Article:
So far, there has never been a peaceful transfer of power, further jarring already weary investors. That was supposed to change last year, with Joseph Kabila stepping aside after his second and final term as president and the people voting to choose a successor. Instead, Kabila’s government is actively stalling elections—likely in order to preserve a corrupt economic system that directly benefits his associates and family members. The corruption scale is off the charts. Between 2013 and 2015 alone, Global Witness found that mining revenues of up to $1.3 billion—twice what the DRC spends on health and education yearly—didn’t make it to the treasury.

This goes far beyond the political realm. By trampling on the constitution to stay in power, Kabila undermines the state’s legitimacy and economic stability. There are growing calls for resistance from the opposition, as the threat of civil unrest increases. A paralyzed political process also aggravates bureaucratic mismanagement. Related: The U.S. Shale Play To Watch In 2018

There have been no environmental impact studies conducted for Inga 3, for example, despite this being an ironclad precondition for any outside financial backer. The DRC is dependent on the World Bank and other Western and Chinese investment vehicles to finance major projects, making the idea of proceeding without environmental assessments an obvious non-starter. Obvious, at least, to everyone outside Kabila’s government.

The standoff is also hardening the stance of the political opposition. Chief among them is Moïse Katumbi, the governor of the resource-rich Katanga Province from 2007-2015. Katumbi is effectively president in waiting and has experience working with mining companies and dealing with the region’s infrastructural challenges. No wonder he is topping opinion polls to replace Kabila by a wide margin, which is almost certainly why he was sentenced in absentia to 36 months’ imprisonment on trumped up charges.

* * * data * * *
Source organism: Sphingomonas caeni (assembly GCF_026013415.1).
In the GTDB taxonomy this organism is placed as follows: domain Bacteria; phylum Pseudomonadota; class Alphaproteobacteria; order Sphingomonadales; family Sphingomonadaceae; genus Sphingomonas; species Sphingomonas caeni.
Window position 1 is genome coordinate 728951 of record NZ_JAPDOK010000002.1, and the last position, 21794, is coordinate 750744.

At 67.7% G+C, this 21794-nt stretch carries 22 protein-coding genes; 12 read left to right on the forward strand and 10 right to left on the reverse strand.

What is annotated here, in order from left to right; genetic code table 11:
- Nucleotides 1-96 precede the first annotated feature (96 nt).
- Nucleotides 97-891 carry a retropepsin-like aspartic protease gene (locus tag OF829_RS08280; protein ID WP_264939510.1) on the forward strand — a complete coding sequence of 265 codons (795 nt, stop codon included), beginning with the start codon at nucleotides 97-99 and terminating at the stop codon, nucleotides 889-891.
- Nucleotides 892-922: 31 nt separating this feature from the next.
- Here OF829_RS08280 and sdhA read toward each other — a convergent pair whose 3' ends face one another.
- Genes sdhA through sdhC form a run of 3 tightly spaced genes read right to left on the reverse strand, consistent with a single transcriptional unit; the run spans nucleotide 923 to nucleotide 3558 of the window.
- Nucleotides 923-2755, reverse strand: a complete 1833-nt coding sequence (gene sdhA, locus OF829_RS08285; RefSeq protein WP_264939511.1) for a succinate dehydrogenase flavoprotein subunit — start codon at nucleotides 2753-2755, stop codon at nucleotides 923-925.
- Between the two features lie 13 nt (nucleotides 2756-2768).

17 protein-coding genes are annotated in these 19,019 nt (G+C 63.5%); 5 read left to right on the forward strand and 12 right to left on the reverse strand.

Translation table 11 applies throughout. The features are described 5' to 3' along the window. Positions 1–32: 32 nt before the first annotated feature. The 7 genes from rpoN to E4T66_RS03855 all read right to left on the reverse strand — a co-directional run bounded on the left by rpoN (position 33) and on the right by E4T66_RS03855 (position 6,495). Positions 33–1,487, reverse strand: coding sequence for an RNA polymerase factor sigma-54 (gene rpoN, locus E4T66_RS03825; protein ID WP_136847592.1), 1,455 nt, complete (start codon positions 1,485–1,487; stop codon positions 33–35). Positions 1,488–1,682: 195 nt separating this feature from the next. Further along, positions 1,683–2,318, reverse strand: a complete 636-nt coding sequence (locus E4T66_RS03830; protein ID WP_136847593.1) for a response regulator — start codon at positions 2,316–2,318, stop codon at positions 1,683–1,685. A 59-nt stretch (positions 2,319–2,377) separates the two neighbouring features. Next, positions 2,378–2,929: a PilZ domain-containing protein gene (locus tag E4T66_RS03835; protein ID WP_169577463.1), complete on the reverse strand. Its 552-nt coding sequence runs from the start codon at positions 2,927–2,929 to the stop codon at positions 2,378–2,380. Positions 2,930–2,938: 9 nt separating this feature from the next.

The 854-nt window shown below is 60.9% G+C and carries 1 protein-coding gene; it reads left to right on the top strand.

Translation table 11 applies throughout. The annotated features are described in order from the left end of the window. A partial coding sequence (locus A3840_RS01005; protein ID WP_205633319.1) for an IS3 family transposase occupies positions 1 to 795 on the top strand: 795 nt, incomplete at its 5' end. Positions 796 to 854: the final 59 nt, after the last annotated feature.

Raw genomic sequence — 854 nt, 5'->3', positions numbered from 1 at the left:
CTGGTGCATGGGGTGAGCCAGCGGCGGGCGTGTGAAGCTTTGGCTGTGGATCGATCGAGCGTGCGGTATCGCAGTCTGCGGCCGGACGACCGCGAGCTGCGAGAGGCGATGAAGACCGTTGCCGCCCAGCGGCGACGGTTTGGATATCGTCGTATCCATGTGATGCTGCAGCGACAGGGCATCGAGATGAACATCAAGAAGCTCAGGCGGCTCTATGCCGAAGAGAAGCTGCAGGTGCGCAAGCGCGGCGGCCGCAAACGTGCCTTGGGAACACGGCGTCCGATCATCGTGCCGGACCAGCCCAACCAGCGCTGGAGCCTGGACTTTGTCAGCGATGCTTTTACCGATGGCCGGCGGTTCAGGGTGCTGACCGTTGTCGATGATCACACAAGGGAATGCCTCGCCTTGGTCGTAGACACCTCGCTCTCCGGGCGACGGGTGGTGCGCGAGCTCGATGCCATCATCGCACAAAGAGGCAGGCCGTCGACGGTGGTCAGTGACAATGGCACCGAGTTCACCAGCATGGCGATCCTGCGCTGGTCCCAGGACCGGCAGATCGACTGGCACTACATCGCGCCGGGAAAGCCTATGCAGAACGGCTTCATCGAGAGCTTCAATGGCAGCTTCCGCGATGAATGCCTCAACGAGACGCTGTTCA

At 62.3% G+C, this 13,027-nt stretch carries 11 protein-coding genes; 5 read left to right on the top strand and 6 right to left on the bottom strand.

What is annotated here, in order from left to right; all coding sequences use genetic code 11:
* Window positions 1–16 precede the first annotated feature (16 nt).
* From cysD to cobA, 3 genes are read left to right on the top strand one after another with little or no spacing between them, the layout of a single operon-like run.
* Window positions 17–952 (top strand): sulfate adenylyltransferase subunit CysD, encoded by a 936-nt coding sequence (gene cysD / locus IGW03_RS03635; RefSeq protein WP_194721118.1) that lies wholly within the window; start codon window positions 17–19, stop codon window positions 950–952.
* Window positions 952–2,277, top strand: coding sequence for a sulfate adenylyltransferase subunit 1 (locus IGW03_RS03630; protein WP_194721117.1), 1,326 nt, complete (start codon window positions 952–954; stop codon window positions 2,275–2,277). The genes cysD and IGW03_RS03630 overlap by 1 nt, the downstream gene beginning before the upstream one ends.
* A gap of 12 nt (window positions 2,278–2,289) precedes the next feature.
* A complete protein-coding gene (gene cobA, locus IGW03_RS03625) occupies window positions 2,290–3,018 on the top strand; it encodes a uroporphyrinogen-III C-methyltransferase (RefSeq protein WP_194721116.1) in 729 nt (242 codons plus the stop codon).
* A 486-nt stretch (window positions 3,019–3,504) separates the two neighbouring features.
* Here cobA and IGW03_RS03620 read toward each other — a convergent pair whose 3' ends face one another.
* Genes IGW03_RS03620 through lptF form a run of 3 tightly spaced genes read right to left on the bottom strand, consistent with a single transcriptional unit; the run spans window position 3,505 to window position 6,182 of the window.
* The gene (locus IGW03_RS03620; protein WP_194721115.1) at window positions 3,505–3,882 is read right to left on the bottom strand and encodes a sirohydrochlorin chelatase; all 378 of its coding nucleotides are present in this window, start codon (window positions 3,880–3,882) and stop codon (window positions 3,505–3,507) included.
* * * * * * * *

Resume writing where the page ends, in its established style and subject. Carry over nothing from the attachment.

From his self-imposed exile in Europe, Katumbi seems to be sounding the right notes. As he told African Arguments, “I’d fight corruption. Create jobs. We need to have a strong economy. How? First, you need energy. I would call the private sector and all partners to help us and use money you have locally to improve energy.” Unlike Kabila, he’s also shown an ability to respect term limits: he relinquished power after serving two terms as governor.

If and when Kabila is replaced, a significant amount of damage will need to be undone. Despite its massive untapped resources, the DRC already had a poor reputation as a place to invest and do business, and outside capital is becoming even more wary as the crisis drags on. The global cobalt industry is starting to turn its back on the country and looking to smaller (but safer) sources in Canada and Russia, based entirely on political risk. The mining sector could be a key partner in expanding energy access—but if the fragile security situation continues to break down amid the presidential impasse, they will most likely vote with their feet and leave.

By Richard Talley for Oilprice.com